Ringworm in Dogs: Symptoms, Treatment & Prevention

Dog eating raw meat off cutting board
14 minute read

Can Dogs Eat Raw Meat? Here's Everything You Need to Know

Can reaching onto counter to eat dessert
6 minute read

Can Cats Eat Chocolate?

Dog looking at celery on kitchen counter
9 minute read

Can Dogs Eat Celery? Here's Everything You Need to Know

Dog looking at a carton of eggs
9 minute read

Can Dogs Eat Eggs?

Dog staring at spoon of honey
9 minute read

Can Dogs Eat Honey? Here's Everything You Need to Know

Corgi dog biting an avocado
5 minute read

Can Dogs Eat Avocado? Here's Everything You Need to Know

Beagle dog running with blueberries in mouth
6 minute read

Can Dogs Eat Blueberries? Here's Everything You Need to Know

Basset hound dog staring at peaches with mouth open
6 minute read

Can Dogs Eat Peaches? Here's Everything You Need to Know

Dog walking near tomato plant
7 minute read

Can Dogs Eat Tomatoes? Here's Everything You Need to Know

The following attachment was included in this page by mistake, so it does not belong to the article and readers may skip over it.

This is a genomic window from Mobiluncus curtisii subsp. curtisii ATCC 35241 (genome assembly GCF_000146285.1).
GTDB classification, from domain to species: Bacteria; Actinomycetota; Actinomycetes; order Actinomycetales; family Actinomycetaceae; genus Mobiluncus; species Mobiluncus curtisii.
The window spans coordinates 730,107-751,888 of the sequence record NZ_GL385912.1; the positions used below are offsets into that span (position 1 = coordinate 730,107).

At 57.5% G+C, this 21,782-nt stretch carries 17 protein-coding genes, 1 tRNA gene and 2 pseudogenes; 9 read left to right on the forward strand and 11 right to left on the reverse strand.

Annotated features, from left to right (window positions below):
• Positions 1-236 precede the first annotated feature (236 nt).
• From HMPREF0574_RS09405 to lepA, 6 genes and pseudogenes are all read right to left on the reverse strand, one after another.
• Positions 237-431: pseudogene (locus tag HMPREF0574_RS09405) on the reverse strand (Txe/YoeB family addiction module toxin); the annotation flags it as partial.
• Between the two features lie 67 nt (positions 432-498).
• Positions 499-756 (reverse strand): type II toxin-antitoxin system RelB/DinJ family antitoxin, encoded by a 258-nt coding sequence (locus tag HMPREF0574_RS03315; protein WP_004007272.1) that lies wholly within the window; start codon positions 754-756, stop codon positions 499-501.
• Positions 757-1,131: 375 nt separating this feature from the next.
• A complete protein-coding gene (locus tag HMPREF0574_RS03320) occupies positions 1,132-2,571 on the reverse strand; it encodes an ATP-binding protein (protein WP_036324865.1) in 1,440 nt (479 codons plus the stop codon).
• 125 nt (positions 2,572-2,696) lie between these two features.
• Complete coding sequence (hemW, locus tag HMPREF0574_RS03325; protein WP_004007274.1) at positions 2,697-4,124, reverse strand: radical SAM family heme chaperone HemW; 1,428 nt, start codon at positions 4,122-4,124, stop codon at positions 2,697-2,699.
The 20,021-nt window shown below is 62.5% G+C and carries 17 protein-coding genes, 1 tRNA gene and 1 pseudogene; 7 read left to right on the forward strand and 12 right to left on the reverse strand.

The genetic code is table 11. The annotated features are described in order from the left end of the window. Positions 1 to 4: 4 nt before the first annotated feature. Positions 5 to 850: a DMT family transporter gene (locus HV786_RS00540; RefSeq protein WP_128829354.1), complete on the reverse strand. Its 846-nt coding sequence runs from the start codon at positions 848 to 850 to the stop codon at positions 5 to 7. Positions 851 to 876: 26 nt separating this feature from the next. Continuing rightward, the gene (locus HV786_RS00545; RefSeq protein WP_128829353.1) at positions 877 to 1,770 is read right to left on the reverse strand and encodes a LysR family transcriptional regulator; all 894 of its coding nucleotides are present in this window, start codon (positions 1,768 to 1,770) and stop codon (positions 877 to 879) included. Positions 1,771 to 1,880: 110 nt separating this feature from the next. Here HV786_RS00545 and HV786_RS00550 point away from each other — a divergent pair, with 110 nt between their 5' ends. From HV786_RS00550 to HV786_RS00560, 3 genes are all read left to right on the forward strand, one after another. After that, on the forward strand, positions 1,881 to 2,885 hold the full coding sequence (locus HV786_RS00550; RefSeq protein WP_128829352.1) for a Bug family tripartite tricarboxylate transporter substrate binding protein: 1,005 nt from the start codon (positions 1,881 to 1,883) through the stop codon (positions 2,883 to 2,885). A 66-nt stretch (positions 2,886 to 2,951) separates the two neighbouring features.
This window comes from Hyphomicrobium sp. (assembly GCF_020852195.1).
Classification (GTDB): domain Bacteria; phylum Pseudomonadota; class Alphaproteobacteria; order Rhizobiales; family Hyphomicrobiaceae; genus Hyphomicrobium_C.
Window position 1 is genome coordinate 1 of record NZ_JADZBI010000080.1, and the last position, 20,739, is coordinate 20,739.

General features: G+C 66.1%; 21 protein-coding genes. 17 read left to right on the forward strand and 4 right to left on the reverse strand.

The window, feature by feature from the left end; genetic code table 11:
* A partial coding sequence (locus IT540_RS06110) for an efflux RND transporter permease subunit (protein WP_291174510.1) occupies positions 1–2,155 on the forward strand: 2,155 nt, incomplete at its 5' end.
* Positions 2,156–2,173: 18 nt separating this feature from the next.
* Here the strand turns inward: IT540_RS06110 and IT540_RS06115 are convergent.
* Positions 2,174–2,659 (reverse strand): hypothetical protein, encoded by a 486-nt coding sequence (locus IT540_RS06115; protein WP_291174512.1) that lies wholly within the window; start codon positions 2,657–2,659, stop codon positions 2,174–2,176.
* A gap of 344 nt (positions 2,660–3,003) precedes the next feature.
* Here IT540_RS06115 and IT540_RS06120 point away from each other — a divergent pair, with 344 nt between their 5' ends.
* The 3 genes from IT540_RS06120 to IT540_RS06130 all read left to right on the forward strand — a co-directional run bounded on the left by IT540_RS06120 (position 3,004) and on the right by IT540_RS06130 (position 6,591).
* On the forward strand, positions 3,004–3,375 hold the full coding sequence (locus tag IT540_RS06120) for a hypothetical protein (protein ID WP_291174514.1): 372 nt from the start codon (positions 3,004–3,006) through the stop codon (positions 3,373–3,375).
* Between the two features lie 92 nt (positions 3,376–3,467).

Dog eating out of bowl on floor
5 minute read

Can Dogs Eat Cashews? Here's Everything You Need to Know

Jack Russel dog swimming in pool toward pineapple
7 minute read

Can Dogs Eat Pineapples? Here's Everything You Need to Know

Golden Retriever pet on head
7 minute read

Carprofen for Dogs: Uses, Effectiveness & Side Effects

Beagle resting head on pillow
10 minute read

Lymphoma in Dogs: Symptoms, Diagnosis, and Treatment

Australian Shepherd puppy with blue eyes
7 minute read

Australian Shepherd Growth & Weight Chart: Everything You Need To Know

Golden Retriever puppy resting on floor
7 minute read

Golden Retriever Growth & Weight Chart: Everything You Need To Know

Shih Tzu puppy
6 minute read

Shih Tzu Growth & Weight Chart: Everything You Need To Know

Beagle dog with corn in mouth
6 minute read

Can Dogs Eat Corn? Here's Everything You Need to Know

Pug lying on the ground looking at cheese
7 minute read

Can Dogs Eat Cheese? Here's Everything You Need to Know

Jack Russel dog grabbing orange from tree
9 minute read

Can Dogs Eat Oranges? Here's Everything You Need to Know

Tapeworm infestation in dogs
6 minute read

Tapeworms in Dogs: Symptoms, Treatment, & Prevention

vet giving medicine orally to dog
7 minute read

Hookworms in Dogs: Symptoms, Treatment & Prevention

Kitten with ear mites
7 minute read